Sovacool B.K.,Vermont Law School
Energy Policy | Year: 2013
This study assesses the factors responsible for the success and failure of renewable energy access programs in Bangladesh, China, Laos, Mongolia, Nepal, Sri Lanka, India, Indonesia, Malaysia, and Papua New Guinea. Based on 441 research interviews over the course of four years, site visits to 90 renewable energy facilities, and focus groups with almost 800 community members in 10 countries, this study develops a series of overarching qualitative factors that correlate with programs that met their targets, sometimes ahead of schedule, and produced measurable benefits exceeding costs. The inverse of these factors is associated with programs that did not meet their targets, were behind schedule, and/or produced measurable costs exceeding benefits. It concludes by offering 10 lessons for energy analysts and development practitioners concerning appropriate technology, income generation, financing, political leadership, capacity building, programmatic flexibility, marketing and awareness, stakeholder engagement, community ownership, and technical standardization. © 2013 Elsevier Ltd.
Sovacool B.K.,Vermont Law School
Energy for Sustainable Development | Year: 2012
This review specifically investigates the concepts of energy poverty and energy ladders. It provides the most current available data on energy poverty, electrification, and dependency on biomass fuels for cooking. It elaborates on the relationship between energy access and millennium development goals, especially the connection between modern energy services and development, public health, gender empowerment, and the degradation of the natural environment. It notes that energy poverty has serious and growing public health concerns related to indoor air pollution, physical injury during fuelwood collection, and lack of refrigeration and medical care in areas that lack electricity. It argues that energy poverty affects both the gender roles within society and the educational opportunities available to children and adults. It documents that the environmental impacts of energy poverty encompass deforestation and changes in land use, as well as the emission of greenhouse gases. The final section of the review underscores the structural elements of the global energy system that entrench and sustain energy poverty. © 2012 International Energy Initiative. Published by Elsevier Inc. All rights reserved.
Sovacool B.K.,Vermont Law School
Energy for Sustainable Development | Year: 2013
In Myanmar (Burma), only 13% of the country's population has access to electricity, and almost 95% depends on solid fuels such as wood and rice husks for cooking and heating. This review discusses four sets of energy poverty and access challenges in Myanmar related to poverty and subsistence needs, conflicting priorities, lack of resources, and policy fragmentation. Planners in Myanmar, however, can utilize a variety of mechanisms to overcome these challenges. They can offer financing and micro-financing for woodlots, nurseries, and renewable energy equipment. They can create community mobilization funds to promote women's empowerment and offer skills training. They can implement education and awareness campaigns for households and private sector entrepreneurs, and decentralize energy access programs to communities themselves. The government can promote public private partnerships for larger, grid-connected wind farms, large-scale hydroelectric dams, geothermal power plants, biomass power plants, waste-to-energy facilities, and liquid biofuel manufacturing facilities. Planners can harmonize regulatory authority for energy access to a single agency, establish national technology standards to ensure technical quality, and construct maintenance and training centers to ensure communities care for energy equipment. © 2013 International Energy Initiative.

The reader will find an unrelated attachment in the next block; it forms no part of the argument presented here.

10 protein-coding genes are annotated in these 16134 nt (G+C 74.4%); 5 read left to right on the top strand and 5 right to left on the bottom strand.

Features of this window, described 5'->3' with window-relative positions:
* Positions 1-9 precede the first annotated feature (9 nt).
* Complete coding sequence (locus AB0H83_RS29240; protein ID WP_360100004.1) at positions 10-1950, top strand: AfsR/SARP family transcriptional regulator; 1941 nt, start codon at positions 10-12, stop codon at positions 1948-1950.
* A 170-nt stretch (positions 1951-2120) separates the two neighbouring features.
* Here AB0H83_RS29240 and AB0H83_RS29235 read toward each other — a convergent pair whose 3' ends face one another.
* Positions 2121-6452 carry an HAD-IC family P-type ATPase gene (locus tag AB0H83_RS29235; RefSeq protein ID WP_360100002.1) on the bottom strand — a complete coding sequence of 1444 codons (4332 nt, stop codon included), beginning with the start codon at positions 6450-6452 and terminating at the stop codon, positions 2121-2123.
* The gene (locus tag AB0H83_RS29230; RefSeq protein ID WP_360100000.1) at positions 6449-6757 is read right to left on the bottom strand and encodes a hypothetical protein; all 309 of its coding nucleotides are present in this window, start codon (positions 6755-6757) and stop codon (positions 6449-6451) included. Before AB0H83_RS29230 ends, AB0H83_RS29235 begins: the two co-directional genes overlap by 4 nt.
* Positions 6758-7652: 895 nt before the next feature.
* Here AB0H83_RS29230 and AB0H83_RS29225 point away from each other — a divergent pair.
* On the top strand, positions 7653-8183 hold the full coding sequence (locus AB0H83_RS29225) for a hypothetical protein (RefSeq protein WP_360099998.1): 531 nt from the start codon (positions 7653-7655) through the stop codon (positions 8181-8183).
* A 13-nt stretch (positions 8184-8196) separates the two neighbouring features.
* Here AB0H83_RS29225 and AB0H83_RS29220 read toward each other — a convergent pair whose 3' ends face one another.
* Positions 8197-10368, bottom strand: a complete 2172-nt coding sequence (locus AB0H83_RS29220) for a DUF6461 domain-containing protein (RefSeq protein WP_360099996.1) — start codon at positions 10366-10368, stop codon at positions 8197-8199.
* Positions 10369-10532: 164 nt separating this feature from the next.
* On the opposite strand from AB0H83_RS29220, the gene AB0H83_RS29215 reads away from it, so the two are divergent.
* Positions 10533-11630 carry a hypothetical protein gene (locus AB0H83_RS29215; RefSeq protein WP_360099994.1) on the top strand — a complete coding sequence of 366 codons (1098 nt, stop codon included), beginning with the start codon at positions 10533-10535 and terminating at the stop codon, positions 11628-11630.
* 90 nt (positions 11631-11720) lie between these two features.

Sovacool B.K.,Vermont Law School
Wiley Interdisciplinary Reviews: Energy and Environment | Year: 2012
This review article describes four broad categories of emerging global energy security threats. After defining energy security, it discusses threats related to the availability of energy resources and fuels, the affordability of the services they provide, the efficiency of their use, and the effective management of their negative environmental and social impacts, notably climate change. It concludes by noting how the energy security of many industrialized and developing countries has eroded over the past few decades and proposes potential areas of future research. © 2012 John Wiley & Sons, Ltd.
Sovacool B.K.,Vermont Law School
Ecological Economics | Year: 2013